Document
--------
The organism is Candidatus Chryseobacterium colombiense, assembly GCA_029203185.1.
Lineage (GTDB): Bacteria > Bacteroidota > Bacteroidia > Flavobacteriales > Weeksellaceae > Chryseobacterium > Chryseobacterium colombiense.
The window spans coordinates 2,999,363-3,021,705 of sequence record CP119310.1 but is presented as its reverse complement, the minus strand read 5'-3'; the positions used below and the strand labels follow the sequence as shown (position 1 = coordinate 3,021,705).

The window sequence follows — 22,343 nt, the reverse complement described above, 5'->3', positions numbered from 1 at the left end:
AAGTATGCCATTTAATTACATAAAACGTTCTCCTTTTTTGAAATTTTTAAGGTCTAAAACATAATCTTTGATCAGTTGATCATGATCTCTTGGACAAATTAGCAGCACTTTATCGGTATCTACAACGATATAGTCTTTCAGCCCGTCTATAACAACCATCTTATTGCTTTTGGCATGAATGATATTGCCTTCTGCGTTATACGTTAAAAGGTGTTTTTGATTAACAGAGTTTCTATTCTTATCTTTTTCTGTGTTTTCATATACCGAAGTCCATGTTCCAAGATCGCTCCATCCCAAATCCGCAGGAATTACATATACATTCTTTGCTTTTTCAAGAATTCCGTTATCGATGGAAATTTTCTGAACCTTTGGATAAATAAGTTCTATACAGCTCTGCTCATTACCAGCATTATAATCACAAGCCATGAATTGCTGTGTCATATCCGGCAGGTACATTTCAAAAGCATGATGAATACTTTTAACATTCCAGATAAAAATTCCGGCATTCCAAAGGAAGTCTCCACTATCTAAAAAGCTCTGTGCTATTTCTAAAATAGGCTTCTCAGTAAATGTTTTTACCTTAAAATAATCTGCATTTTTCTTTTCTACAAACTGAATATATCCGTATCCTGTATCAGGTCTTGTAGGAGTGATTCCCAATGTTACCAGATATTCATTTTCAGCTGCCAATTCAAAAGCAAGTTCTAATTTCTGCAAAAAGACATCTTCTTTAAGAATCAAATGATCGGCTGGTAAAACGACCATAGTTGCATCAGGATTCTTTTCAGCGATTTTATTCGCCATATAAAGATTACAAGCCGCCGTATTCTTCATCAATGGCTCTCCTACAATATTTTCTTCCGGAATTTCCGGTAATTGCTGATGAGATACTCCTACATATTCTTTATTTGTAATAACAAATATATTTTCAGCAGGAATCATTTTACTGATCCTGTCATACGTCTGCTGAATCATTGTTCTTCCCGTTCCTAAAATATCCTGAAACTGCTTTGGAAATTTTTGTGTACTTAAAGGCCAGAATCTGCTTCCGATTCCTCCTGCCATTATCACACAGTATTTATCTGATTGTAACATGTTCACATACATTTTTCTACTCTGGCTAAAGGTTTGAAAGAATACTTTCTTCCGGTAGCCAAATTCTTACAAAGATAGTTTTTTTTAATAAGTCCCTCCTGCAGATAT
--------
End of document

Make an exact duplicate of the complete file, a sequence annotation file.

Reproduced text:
The organism is Candidatus Chryseobacterium colombiense, assembly GCA_029203185.1.
Lineage (GTDB): Bacteria > Bacteroidota > Bacteroidia > Flavobacteriales > Weeksellaceae > Chryseobacterium > Chryseobacterium colombiense.
The window spans coordinates 2,999,363-3,021,705 of sequence record CP119310.1 but is presented as its reverse complement, the minus strand read 5'-3'; the positions used below and the strand labels follow the sequence as shown (position 1 = coordinate 3,021,705).

The window sequence follows — 22,343 nt, the reverse complement described above, 5'->3', positions numbered from 1 at the left end:
AAGTATGCCATTTAATTACATAAAACGTTCTCCTTTTTTGAAATTTTTAAGGTCTAAAACATAATCTTTGATCAGTTGATCATGATCTCTTGGACAAATTAGCAGCACTTTATCGGTATCTACAACGATATAGTCTTTCAGCCCGTCTATAACAACCATCTTATTGCTTTTGGCATGAATGATATTGCCTTCTGCGTTATACGTTAAAAGGTGTTTTTGATTAACAGAGTTTCTATTCTTATCTTTTTCTGTGTTTTCATATACCGAAGTCCATGTTCCAAGATCGCTCCATCCCAAATCCGCAGGAATTACATATACATTCTTTGCTTTTTCAAGAATTCCGTTATCGATGGAAATTTTCTGAACCTTTGGATAAATAAGTTCTATACAGCTCTGCTCATTACCAGCATTATAATCACAAGCCATGAATTGCTGTGTCATATCCGGCAGGTACATTTCAAAAGCATGATGAATACTTTTAACATTCCAGATAAAAATTCCGGCATTCCAAAGGAAGTCTCCACTATCTAAAAAGCTCTGTGCTATTTCTAAAATAGGCTTCTCAGTAAATGTTTTTACCTTAAAATAATCTGCATTTTTCTTTTCTACAAACTGAATATATCCGTATCCTGTATCAGGTCTTGTAGGAGTGATTCCCAATGTTACCAGATATTCATTTTCAGCTGCCAATTCAAAAGCAAGTTCTAATTTCTGCAAAAAGACATCTTCTTTAAGAATCAAATGATCGGCTGGTAAAACGACCATAGTTGCATCAGGATTCTTTTCAGCGATTTTATTCGCCATATAAAGATTACAAGCCGCCGTATTCTTCATCAATGGCTCTCCTACAATATTTTCTTCCGGAATTTCCGGTAATTGCTGATGAGATACTCCTACATATTCTTTATTTGTAATAACAAATATATTTTCAGCAGGAATCATTTTACTGATCCTGTCATACGTCTGCTGAATCATTGTTCTTCCCGTTCCTAAAATATCCTGAAACTGCTTTGGAAATTTTTGTGTACTTAAAGGCCAGAATCTGCTTCCGATTCCTCCTGCCATTATCACACAGTATTTATCTGATTGTAACATGTTCACATACATTTTTCTACTCTGGCTAAAGGTTTGAAAGAATACTTTCTTCCGGTAGCCAAATTCTTACAAAGATAGTTTTTTTTAATAAGTCCCTCCTGCAGATAT